“Describing words used often enough become defining words.”
Too often, we fail to realize the power of our words to empower or limit people with disabilities. While having a disability is a part of who a person might be, it is not the whole of any person. However, when we use phrases like “autistic child,” “disabled adult,” and “wheelchair-bound friend,” we are using a person’s disability to define them and, in turn, limit them.
People First Language is the first step in establishing an atmosphere of acceptance and empowerment. Make it a habit to put the person before the disability. Say “child with autism,” “adult with a disability,” or “friend who uses a wheelchair.”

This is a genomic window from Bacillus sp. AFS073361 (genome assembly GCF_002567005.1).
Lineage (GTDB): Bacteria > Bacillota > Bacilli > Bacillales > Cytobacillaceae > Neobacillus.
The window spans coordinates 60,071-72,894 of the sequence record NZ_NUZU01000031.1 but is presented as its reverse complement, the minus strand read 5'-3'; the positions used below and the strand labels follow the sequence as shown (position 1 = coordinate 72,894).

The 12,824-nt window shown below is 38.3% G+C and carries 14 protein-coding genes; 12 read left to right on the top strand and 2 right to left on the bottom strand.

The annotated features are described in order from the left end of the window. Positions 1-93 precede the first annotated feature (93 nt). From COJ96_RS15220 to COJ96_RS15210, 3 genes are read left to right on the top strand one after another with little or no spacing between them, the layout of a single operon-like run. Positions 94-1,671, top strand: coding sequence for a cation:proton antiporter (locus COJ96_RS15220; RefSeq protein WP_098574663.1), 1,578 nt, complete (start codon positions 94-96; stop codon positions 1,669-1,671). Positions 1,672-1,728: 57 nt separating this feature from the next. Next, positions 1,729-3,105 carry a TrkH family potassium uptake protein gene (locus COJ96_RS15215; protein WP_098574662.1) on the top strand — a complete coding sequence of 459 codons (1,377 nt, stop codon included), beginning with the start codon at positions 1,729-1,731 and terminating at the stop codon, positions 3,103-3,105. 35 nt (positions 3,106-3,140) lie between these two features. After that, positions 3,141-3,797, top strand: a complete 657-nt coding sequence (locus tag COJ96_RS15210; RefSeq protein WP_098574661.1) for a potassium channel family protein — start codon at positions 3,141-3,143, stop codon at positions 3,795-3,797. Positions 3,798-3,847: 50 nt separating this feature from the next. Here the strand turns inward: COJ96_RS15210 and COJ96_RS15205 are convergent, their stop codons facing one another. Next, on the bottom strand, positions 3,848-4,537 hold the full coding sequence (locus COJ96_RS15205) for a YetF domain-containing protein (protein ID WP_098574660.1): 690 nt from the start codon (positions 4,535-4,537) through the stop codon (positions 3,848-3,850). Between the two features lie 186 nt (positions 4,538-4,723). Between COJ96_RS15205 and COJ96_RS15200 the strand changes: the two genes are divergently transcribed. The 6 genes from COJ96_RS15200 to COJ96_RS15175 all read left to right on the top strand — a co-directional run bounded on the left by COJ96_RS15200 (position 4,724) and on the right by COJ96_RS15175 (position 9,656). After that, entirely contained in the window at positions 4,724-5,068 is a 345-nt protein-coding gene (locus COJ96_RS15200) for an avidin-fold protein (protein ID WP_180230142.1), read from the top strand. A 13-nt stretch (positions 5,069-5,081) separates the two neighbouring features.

The next step of course is to learn a person’s name and preferences for language and to respect those preferences. Referring to someone by name is always the appropriate way to address them.
For more information, click the links below:
- Click here to download People First Language – In Depth.
- Click here to download People First Language – In Brief.
- Click here to download People First Language – Chart.
*Special thanks to Disability is Natural and Kathie Snow for allowing us to use this information.